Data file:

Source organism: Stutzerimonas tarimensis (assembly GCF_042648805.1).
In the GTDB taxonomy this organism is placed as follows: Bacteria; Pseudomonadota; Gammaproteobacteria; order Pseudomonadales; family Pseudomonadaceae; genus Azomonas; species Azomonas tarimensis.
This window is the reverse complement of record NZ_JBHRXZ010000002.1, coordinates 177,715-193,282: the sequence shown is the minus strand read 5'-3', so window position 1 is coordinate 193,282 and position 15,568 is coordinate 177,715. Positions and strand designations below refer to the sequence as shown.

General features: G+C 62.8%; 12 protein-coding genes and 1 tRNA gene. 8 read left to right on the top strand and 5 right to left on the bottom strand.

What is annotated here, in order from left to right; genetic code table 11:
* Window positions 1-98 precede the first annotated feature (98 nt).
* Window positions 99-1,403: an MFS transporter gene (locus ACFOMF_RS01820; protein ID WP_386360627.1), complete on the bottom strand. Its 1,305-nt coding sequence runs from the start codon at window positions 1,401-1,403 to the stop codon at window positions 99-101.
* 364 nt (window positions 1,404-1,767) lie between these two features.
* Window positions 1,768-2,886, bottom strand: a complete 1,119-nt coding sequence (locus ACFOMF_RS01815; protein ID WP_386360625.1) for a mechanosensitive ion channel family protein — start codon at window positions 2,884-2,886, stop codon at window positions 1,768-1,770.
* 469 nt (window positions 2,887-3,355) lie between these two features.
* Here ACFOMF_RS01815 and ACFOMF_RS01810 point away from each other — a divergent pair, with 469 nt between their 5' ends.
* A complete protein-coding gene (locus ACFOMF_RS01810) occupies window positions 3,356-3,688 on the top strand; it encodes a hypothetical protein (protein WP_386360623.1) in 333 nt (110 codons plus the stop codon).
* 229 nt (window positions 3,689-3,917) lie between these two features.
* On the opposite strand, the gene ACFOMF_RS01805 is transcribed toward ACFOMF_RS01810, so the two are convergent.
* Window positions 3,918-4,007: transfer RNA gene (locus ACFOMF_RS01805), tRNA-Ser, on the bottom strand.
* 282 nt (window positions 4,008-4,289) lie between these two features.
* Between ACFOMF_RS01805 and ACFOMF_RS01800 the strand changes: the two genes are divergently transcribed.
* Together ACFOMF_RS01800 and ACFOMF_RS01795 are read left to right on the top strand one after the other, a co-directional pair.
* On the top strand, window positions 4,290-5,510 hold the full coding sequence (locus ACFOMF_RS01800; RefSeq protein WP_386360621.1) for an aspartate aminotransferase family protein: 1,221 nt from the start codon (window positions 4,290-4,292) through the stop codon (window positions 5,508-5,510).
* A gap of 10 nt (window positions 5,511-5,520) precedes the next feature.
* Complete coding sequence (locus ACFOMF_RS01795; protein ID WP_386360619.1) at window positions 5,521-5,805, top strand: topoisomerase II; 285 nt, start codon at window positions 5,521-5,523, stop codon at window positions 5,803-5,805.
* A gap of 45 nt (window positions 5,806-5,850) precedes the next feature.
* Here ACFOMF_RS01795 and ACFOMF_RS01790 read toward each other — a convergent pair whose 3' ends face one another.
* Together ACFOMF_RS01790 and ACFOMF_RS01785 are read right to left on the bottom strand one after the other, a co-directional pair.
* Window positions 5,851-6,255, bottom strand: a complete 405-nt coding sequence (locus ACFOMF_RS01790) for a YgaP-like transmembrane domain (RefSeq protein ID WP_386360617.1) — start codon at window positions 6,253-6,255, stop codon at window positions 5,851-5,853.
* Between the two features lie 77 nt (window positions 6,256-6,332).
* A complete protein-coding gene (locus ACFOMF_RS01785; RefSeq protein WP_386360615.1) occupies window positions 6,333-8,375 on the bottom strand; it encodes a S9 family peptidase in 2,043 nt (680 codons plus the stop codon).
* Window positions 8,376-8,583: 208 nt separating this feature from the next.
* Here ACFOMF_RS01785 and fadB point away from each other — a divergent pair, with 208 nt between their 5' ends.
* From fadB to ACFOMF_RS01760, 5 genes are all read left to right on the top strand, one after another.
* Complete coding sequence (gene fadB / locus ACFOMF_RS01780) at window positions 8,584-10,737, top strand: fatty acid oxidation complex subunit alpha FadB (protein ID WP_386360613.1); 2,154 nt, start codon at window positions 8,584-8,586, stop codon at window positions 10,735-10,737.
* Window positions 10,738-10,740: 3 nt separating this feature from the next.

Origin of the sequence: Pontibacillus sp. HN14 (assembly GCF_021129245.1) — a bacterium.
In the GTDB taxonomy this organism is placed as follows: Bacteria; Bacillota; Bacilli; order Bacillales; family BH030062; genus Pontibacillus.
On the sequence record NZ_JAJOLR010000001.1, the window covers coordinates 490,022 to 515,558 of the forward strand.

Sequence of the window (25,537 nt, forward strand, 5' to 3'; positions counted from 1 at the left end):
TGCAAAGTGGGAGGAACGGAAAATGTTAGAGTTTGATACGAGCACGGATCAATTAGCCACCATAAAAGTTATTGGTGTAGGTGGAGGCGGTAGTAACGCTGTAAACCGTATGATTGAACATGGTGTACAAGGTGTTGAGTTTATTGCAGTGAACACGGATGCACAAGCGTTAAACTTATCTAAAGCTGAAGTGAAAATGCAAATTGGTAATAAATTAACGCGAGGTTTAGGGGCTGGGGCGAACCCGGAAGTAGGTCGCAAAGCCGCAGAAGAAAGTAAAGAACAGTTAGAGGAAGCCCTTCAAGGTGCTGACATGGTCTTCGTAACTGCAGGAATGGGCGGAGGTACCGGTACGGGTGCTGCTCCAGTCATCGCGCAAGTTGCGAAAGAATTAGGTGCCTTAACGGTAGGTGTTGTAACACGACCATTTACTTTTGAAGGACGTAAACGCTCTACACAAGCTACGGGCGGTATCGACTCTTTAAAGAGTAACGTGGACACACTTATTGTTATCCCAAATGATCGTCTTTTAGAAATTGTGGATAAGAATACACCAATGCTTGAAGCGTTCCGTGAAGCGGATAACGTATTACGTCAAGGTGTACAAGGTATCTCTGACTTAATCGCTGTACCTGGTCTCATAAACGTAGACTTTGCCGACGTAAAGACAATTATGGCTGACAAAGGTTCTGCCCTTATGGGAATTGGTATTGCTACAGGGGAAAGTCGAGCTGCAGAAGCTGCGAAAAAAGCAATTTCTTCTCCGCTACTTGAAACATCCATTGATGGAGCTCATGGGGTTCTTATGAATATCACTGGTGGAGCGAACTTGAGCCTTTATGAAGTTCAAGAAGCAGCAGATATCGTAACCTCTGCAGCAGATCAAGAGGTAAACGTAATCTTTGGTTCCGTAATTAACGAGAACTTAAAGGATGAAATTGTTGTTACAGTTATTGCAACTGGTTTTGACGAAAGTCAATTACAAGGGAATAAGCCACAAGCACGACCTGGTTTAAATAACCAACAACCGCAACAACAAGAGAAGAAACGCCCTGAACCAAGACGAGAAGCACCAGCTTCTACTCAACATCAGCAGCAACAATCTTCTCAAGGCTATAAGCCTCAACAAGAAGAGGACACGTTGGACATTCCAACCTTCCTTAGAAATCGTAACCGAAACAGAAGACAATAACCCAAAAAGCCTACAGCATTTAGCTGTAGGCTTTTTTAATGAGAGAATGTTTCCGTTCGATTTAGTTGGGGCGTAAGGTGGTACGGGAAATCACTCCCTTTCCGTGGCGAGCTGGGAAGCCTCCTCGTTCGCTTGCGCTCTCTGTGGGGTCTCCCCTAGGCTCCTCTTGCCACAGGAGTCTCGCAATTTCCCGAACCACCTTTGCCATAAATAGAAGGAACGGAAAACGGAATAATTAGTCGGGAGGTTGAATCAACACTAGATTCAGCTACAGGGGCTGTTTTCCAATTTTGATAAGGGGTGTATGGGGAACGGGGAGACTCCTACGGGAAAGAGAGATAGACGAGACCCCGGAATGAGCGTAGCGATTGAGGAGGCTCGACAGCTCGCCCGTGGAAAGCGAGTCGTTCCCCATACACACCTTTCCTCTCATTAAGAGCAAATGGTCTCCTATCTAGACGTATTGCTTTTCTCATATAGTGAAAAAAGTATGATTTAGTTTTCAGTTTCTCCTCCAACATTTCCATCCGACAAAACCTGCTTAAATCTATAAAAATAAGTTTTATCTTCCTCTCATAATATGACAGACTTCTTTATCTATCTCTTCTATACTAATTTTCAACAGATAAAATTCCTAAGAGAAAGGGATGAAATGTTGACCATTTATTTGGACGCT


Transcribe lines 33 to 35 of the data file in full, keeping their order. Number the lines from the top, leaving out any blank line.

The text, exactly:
Origin of the sequence: Pontibacillus sp. HN14 (assembly GCF_021129245.1) — a bacterium.
In the GTDB taxonomy this organism is placed as follows: Bacteria; Bacillota; Bacilli; order Bacillales; family BH030062; genus Pontibacillus.
On the sequence record NZ_JAJOLR010000001.1, the window covers coordinates 490,022 to 515,558 of the forward strand.